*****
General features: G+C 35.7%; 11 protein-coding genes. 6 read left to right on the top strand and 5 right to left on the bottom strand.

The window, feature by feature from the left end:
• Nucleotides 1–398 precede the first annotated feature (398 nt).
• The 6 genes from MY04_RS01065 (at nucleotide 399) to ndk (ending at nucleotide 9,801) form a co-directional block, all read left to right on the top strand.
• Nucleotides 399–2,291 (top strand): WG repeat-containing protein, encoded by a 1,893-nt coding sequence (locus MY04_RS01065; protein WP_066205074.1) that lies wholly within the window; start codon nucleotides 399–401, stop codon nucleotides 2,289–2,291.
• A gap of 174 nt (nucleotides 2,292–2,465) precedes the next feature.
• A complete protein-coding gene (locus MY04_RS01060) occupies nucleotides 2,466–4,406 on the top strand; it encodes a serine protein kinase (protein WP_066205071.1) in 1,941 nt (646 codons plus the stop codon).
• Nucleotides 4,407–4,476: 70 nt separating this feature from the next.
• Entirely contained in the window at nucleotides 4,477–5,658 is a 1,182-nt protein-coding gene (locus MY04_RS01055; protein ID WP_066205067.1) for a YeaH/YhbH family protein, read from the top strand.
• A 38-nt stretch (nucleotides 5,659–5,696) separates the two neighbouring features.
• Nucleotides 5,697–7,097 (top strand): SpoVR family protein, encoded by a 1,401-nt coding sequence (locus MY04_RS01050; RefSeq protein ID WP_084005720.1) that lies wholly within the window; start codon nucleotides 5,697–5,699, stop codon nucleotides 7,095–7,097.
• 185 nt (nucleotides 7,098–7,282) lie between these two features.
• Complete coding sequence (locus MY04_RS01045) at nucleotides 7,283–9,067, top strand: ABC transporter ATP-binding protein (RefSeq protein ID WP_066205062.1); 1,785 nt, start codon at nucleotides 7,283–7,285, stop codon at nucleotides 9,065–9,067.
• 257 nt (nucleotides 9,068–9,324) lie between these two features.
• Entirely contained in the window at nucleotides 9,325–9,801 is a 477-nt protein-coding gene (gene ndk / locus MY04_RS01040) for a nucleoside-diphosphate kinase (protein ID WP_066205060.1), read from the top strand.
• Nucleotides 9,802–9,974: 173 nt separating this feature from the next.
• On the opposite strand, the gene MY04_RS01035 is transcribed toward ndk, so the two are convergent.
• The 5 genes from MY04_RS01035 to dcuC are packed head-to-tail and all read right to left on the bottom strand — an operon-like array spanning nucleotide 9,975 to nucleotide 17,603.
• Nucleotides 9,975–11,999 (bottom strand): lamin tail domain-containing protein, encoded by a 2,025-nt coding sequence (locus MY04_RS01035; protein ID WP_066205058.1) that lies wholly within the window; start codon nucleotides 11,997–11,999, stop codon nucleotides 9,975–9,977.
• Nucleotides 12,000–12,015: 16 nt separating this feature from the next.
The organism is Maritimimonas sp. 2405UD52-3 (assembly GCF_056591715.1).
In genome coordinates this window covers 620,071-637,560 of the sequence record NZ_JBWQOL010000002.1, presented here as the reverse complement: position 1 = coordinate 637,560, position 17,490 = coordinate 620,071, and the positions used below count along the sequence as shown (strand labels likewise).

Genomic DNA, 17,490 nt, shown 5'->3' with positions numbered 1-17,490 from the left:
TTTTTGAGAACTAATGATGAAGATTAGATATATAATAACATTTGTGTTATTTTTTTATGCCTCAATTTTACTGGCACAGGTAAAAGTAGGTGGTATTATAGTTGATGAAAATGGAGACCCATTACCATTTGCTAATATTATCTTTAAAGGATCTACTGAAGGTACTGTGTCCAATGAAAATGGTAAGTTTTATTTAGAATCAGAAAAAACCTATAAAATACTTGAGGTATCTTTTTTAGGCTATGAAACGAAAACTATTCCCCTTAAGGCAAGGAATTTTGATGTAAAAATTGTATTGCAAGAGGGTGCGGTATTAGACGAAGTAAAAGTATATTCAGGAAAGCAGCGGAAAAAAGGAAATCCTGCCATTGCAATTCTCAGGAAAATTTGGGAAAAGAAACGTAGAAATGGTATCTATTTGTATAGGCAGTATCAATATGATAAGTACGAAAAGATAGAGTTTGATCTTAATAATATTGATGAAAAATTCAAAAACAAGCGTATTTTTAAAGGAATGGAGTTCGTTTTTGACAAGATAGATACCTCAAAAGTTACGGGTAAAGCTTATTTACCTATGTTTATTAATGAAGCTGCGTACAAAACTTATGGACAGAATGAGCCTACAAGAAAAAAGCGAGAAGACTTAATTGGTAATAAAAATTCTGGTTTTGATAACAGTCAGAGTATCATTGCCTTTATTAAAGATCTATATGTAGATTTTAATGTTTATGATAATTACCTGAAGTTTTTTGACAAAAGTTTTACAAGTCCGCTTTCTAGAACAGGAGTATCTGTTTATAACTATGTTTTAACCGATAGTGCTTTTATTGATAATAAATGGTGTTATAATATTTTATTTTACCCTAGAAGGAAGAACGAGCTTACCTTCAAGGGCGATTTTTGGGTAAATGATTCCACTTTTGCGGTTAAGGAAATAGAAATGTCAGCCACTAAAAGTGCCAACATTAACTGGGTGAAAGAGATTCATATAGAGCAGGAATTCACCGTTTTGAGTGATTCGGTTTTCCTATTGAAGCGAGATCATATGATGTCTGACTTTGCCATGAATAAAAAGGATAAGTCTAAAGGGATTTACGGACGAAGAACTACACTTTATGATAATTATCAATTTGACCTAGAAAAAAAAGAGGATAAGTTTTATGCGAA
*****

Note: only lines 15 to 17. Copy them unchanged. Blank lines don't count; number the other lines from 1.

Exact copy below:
• Entirely contained in the window at nucleotides 9,325–9,801 is a 477-nt protein-coding gene (gene ndk / locus MY04_RS01040) for a nucleoside-diphosphate kinase (protein ID WP_066205060.1), read from the top strand.
• Nucleotides 9,802–9,974: 173 nt separating this feature from the next.
• On the opposite strand, the gene MY04_RS01035 is transcribed toward ndk, so the two are convergent.